The definition of area usually include the area of a rectangle definition. Can one replace it with "the area of a square of side $a$ is $a^2$"? That is can one find the area of a rectangle in this case?

  • $\begingroup$ See my answer to a similar question. Basically, you start with the axiom that the area of a $1\times 1$ square is $1$, and use further axioms to extend the definition of area to arbitrary rectangles. $\endgroup$ – TonyK Sep 2 '14 at 14:52

I've seen something like this in a textbook. Take a square and add $2$ lines to form smaller squares in opposite corners and 2 congruent rectangles. If the length of a side of one of the inner squares is $a$ and one of the other inner square is $b$, the outer square has sides of length $a+b$. So if you take the area of the outer square, subtract the areas of the other squares, and divide by $2$, you should get the area of one of the rectangles with sides of length $a$ and $b$.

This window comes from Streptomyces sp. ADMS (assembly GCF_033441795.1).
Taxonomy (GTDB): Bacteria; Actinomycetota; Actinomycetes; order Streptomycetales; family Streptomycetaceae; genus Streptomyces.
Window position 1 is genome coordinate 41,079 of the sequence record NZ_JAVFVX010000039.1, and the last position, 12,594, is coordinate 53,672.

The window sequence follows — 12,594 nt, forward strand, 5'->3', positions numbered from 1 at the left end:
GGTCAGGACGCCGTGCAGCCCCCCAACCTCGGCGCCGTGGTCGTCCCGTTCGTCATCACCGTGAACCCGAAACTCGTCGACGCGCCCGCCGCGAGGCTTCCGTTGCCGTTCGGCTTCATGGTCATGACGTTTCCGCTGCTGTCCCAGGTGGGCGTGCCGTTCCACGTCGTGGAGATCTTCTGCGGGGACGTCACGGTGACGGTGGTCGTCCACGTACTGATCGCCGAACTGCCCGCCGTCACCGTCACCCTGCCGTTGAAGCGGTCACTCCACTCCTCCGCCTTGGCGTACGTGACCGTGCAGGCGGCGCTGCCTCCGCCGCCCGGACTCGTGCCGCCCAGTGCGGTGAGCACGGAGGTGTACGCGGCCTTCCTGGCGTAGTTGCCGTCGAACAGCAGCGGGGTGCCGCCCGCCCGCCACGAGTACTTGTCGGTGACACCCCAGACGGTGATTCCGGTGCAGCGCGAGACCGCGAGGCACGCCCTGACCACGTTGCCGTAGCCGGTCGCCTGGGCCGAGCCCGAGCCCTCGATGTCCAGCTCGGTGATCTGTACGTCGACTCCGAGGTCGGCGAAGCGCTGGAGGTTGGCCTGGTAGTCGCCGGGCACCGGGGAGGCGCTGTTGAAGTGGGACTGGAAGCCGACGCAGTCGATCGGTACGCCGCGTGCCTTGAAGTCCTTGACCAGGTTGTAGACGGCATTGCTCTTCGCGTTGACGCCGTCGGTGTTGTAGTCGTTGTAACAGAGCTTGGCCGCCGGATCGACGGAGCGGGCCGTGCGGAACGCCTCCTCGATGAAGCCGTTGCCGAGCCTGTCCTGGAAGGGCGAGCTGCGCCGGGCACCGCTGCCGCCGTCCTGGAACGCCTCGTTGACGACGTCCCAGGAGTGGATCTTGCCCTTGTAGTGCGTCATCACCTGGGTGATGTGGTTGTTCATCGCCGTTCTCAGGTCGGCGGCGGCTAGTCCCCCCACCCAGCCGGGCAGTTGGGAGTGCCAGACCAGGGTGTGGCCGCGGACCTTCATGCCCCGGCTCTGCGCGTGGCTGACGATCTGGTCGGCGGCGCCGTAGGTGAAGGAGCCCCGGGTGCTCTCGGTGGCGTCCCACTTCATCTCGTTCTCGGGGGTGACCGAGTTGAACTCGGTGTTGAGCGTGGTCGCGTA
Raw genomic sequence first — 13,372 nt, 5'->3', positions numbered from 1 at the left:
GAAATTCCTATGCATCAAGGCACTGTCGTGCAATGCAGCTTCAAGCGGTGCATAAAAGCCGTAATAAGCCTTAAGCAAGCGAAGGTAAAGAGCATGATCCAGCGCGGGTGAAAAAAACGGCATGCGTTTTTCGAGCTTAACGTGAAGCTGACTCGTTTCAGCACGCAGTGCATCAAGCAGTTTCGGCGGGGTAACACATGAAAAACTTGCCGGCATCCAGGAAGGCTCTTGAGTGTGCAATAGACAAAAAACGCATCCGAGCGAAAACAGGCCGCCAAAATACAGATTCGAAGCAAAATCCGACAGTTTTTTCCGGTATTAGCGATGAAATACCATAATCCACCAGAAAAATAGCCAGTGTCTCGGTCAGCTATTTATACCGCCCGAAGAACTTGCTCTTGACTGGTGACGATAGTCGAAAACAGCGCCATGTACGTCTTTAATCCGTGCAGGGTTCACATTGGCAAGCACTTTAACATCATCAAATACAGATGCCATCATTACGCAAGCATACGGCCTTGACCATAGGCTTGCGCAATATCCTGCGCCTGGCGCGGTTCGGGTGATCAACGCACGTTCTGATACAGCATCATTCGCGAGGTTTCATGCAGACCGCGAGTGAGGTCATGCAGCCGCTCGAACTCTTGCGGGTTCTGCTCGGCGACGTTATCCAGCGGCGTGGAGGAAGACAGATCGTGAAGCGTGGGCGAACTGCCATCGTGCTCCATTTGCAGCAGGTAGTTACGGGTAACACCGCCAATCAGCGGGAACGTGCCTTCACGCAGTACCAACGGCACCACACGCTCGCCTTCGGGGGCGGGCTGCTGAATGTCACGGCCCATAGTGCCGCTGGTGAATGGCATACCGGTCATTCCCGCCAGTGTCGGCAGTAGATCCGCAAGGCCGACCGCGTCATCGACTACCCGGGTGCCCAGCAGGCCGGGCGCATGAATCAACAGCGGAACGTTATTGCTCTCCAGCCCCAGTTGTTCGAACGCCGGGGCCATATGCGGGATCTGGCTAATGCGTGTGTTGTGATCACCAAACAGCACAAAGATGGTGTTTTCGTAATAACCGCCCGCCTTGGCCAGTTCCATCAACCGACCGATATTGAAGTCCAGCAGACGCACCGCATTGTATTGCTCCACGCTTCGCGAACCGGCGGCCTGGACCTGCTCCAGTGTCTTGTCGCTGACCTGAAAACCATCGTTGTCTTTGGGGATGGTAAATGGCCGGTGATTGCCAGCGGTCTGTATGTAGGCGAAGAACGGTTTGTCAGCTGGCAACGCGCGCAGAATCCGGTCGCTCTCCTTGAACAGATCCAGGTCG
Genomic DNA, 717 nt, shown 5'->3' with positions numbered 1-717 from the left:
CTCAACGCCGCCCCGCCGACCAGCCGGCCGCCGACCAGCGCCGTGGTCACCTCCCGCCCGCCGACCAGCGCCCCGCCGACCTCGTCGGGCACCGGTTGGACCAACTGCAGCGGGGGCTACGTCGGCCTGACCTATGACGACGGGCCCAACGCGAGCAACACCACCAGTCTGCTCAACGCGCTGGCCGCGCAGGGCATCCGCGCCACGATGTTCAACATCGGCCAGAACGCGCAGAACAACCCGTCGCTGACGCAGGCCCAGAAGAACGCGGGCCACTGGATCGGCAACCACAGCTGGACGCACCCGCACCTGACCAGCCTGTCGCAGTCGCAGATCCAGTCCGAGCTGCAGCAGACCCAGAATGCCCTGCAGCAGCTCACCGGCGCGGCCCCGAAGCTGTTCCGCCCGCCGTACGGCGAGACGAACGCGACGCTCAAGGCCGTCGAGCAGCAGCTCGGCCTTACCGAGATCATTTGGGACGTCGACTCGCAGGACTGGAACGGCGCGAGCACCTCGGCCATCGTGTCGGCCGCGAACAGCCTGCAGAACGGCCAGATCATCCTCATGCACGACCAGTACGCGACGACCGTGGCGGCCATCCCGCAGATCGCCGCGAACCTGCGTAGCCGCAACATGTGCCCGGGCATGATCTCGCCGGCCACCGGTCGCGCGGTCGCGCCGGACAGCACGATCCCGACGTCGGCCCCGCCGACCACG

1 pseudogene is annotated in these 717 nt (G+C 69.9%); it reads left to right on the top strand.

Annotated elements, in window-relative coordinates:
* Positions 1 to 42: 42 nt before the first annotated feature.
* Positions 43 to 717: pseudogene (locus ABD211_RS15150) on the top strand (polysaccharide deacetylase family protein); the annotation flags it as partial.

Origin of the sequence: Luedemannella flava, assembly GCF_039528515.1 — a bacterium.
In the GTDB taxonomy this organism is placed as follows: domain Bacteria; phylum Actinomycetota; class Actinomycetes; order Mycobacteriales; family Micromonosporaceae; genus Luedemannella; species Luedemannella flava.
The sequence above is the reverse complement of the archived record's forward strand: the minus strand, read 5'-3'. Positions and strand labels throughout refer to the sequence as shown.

Your Answer

By clicking “Post Your Answer”, you agree to our terms of service, privacy policy and cookie policy

Not the answer you're looking for? Browse other questions tagged or ask your own question.